Police use breathalyzers to measure a driver's blood alcohol content after a vehicle stop. If the breathalyzer shows the driver's blood alcohol content to be higher than the legal limit, she may be charged with DUI or DWI -- driving under the influence or driving while intoxicated. Several commonly used prescription drugs have been shown to increase an individual's measured blood alcohol content, even if he has not been drinking alcohol.
Salbutamol, also known as albuterol, is a drug used to attain temporary relief of breathing symptoms associated with asthma or chronic obstructive pulmonary disease. Salbutamol is marketed under the brand names Ventolin, Aerolin, Ventorlin, Asthalin, ProAir and Proventil. Salbutamol was the first such drug to be marketed as an asthma reliever, and it has been very successful since its introduction in 1968. However, it appears that salbutamol may have the ability to cause a false positive reading on an alcohol breathalyzer. In 2002, a Spanish study led by pharmacologist Juan Manuel Ignacio-García at the University of Cádiz found that asthmatic patients who had recently taken salbutamol registered a breathalyzer reading of 0.45mg of alcohol per liter of air. However, the results of the Spanish study are not universally accepted. Writing in the July 1991 issue of the journal "Medicine, Science and The Law", Dr. P.J. Gomm states that when a person with asthma has already been drinking, taking salbutamol does not increase that person's blood alcohol reading on a breathalyzer.
Salmeterol is a beta2-adrenergic receptor agonist -- the drug used in inhalers for treating asthma and chronic obstructive pulmonary disease. In the 2002 Spanish study, patients who had taken salmeterol via an asthma-relieving inhaler blew a reading of 0.44 mg of alcohol per liter of air. This is above the legal threshold for breath alcohol established by several countries: Spanish authorities set the limit at 0.25 mg/l; the British limit is 0.35 mg/l. In most U.S. states, the legal blood alcohol limit is 0.08 percent, which equates to a breath alcohol content of 0.4 mg/l. In a 2010 Breath Alcohol Specificity Report for Indiana University's Center for Studies of Law in Action, Patrick Harding recommends a waiting 20 minutes after administration of an asthma inhaler before a breathalyzer test is taken. Harding states that the asthma medications themselves do not significantly affect breathalyzer readings, but that the propellant used in some asthma inhalers can leave alcohol in the mouth for five minutes after the inhaler is used.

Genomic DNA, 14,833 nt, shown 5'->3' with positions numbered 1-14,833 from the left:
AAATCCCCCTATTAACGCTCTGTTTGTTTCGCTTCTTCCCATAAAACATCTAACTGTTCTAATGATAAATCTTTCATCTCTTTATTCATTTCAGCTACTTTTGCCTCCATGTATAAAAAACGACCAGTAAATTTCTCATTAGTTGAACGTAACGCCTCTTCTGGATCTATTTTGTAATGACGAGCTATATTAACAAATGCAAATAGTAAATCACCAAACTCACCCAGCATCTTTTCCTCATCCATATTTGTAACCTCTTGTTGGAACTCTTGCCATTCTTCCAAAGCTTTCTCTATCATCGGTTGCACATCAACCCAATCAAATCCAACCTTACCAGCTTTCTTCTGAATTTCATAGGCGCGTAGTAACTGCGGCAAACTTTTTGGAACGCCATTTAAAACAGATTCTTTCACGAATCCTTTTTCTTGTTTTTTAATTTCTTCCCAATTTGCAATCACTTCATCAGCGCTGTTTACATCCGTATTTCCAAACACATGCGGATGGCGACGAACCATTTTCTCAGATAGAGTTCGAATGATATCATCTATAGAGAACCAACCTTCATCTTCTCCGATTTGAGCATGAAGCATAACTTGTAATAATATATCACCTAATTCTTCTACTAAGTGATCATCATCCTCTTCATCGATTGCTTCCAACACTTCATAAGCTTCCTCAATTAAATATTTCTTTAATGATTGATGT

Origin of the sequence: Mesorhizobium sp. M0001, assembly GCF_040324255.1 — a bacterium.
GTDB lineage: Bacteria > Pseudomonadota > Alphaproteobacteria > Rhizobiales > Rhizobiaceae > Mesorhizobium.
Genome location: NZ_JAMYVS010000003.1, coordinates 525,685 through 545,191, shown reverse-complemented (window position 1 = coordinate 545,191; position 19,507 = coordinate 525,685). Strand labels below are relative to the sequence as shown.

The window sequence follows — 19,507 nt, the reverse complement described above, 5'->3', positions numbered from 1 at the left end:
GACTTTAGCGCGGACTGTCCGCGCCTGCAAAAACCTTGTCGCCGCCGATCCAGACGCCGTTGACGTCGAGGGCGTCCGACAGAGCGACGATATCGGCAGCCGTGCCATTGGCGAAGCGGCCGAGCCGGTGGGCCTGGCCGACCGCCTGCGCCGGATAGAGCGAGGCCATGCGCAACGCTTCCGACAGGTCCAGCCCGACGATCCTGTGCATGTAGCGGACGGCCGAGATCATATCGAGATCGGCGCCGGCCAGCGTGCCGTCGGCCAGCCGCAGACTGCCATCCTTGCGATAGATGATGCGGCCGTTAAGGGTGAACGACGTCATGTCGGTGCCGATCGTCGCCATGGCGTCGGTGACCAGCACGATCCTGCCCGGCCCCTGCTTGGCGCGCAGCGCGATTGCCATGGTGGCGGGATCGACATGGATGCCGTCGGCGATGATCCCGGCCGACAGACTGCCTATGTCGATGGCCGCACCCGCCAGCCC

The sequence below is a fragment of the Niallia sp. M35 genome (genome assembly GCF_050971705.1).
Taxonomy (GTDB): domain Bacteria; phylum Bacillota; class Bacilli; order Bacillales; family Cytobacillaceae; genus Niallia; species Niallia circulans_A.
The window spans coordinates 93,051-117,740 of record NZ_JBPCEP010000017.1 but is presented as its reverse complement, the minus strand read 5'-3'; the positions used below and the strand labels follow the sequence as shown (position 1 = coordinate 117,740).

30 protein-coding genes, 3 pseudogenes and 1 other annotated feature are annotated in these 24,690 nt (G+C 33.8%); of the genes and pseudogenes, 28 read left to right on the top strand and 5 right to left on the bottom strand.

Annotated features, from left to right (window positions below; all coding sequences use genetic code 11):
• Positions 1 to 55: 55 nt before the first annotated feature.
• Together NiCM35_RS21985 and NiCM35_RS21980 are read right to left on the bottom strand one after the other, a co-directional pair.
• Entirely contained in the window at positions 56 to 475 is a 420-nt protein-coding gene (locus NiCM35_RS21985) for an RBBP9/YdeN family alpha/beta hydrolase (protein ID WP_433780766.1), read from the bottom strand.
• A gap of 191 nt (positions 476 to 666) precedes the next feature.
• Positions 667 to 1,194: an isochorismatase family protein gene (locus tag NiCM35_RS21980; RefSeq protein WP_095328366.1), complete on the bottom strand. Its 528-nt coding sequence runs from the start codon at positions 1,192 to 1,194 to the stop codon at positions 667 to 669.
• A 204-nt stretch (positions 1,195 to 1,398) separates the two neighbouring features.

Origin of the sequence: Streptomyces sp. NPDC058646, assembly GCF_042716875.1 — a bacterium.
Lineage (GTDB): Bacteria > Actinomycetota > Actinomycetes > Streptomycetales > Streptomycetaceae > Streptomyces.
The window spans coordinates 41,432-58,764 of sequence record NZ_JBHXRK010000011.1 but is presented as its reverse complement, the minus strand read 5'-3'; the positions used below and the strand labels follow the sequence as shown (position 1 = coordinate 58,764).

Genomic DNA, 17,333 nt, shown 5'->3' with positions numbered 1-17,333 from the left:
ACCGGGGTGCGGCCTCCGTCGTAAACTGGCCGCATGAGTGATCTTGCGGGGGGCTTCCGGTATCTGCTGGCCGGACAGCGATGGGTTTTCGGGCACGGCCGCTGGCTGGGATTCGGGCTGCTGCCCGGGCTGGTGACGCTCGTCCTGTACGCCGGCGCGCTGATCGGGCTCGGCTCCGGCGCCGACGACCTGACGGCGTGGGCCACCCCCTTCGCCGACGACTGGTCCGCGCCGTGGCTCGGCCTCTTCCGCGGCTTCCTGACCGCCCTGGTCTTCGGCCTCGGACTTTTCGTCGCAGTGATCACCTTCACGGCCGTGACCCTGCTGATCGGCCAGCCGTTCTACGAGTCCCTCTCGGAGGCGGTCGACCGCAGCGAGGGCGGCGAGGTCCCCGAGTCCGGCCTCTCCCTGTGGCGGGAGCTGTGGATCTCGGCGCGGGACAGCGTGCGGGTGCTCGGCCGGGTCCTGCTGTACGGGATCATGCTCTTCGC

Budesonide is a steroidal asthma treatment that is also used for rhinitis, hay fever, allergies, nasal polyposis and Crohn's disease. Budesonide is marketed in nasal inhaler form as Rhinocort. The oral inhaler form of budesonide is marketed as Pulmicort, Symbicort and Budicort; an oral release capsule used in the treatment of Crohn's is marketed as Entocort. Patients in the Spanish study who had taken a budesonide inhaler gave a breathalyzer reading of 0.32 mg/l one minute later. This shows that budesonide inhalers can also cause a false positive breathalyzer reading that is near the legal blood alcohol limit for several countries. However, the results of the Spanish study have been contradicted elsewhere.